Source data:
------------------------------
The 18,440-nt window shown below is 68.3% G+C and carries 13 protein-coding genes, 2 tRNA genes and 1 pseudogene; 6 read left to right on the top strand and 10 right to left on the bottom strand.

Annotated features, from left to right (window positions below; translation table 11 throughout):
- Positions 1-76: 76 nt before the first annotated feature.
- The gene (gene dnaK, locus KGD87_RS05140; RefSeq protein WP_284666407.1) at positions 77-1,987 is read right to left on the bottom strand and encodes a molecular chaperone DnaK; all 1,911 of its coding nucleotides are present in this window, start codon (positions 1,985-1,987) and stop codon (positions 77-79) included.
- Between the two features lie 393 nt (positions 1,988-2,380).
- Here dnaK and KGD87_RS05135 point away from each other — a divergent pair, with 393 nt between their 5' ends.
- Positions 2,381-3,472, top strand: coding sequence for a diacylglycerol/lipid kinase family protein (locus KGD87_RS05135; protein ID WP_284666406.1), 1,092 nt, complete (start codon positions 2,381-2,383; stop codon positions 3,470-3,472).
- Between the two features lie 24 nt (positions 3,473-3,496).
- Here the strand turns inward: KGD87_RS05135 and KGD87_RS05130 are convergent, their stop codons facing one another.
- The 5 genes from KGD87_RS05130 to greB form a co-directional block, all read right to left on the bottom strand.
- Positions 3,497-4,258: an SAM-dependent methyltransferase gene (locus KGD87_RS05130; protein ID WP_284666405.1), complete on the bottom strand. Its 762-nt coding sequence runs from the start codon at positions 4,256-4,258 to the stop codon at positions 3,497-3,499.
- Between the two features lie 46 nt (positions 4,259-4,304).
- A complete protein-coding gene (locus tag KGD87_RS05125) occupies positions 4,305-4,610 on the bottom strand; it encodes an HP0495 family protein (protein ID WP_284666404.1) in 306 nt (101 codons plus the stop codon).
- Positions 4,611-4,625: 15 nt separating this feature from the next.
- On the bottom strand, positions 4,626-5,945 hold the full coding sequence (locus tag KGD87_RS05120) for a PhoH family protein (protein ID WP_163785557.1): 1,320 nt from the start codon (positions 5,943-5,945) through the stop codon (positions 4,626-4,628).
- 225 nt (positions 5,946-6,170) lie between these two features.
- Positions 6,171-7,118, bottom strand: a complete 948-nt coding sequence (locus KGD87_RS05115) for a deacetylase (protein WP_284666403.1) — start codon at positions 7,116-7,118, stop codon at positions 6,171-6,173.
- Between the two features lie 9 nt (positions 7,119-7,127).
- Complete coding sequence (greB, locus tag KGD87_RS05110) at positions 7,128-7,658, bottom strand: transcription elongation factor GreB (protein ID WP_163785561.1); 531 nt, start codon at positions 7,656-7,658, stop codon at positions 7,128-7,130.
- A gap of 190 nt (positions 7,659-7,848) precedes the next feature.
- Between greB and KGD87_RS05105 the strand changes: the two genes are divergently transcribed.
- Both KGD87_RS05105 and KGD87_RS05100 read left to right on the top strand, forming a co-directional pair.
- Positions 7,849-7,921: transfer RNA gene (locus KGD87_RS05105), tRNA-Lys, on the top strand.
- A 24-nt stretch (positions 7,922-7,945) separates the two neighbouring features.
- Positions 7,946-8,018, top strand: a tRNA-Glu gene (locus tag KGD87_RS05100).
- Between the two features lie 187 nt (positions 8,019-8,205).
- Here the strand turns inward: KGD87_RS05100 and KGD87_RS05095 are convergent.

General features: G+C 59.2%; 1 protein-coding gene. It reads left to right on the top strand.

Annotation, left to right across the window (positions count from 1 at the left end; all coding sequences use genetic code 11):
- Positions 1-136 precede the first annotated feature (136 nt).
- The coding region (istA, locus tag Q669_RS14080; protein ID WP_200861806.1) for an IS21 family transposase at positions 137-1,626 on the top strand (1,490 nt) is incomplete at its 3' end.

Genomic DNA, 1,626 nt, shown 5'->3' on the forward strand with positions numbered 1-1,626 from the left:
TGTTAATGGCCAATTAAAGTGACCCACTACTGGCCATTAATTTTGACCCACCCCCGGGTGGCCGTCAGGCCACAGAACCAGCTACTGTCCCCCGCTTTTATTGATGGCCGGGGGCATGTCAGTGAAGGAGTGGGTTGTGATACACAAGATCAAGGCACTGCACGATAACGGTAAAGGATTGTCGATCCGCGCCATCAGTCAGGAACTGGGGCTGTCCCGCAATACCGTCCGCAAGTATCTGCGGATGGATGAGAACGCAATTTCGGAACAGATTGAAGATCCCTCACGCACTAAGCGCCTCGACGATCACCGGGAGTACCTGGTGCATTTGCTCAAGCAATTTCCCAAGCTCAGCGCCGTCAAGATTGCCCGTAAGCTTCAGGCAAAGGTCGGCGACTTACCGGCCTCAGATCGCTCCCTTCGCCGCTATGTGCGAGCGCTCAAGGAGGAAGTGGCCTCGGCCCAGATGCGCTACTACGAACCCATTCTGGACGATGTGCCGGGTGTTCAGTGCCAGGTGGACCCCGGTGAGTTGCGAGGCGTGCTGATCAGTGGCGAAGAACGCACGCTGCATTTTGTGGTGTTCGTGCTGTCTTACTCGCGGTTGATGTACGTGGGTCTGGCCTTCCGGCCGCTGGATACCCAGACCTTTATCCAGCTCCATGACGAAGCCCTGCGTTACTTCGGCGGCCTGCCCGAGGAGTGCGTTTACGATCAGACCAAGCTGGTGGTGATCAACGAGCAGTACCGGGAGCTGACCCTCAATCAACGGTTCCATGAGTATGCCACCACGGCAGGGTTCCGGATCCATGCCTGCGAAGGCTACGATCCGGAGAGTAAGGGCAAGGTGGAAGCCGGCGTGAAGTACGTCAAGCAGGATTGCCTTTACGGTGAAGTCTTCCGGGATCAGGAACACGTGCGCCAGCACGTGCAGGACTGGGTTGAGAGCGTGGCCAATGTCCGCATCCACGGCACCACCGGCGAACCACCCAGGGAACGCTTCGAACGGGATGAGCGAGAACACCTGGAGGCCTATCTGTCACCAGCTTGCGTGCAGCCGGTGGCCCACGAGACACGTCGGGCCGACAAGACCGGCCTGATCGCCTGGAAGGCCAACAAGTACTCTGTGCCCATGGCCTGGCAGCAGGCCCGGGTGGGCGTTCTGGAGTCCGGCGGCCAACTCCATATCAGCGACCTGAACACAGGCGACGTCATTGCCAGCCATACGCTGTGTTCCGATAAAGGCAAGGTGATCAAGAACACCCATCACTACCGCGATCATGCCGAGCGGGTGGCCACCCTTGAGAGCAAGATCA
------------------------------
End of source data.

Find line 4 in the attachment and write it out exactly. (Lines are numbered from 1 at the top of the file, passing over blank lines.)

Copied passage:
- The gene (gene dnaK, locus KGD87_RS05140; RefSeq protein WP_284666407.1) at positions 77-1,987 is read right to left on the bottom strand and encodes a molecular chaperone DnaK; all 1,911 of its coding nucleotides are present in this window, start codon (positions 1,985-1,987) and stop codon (positions 77-79) included.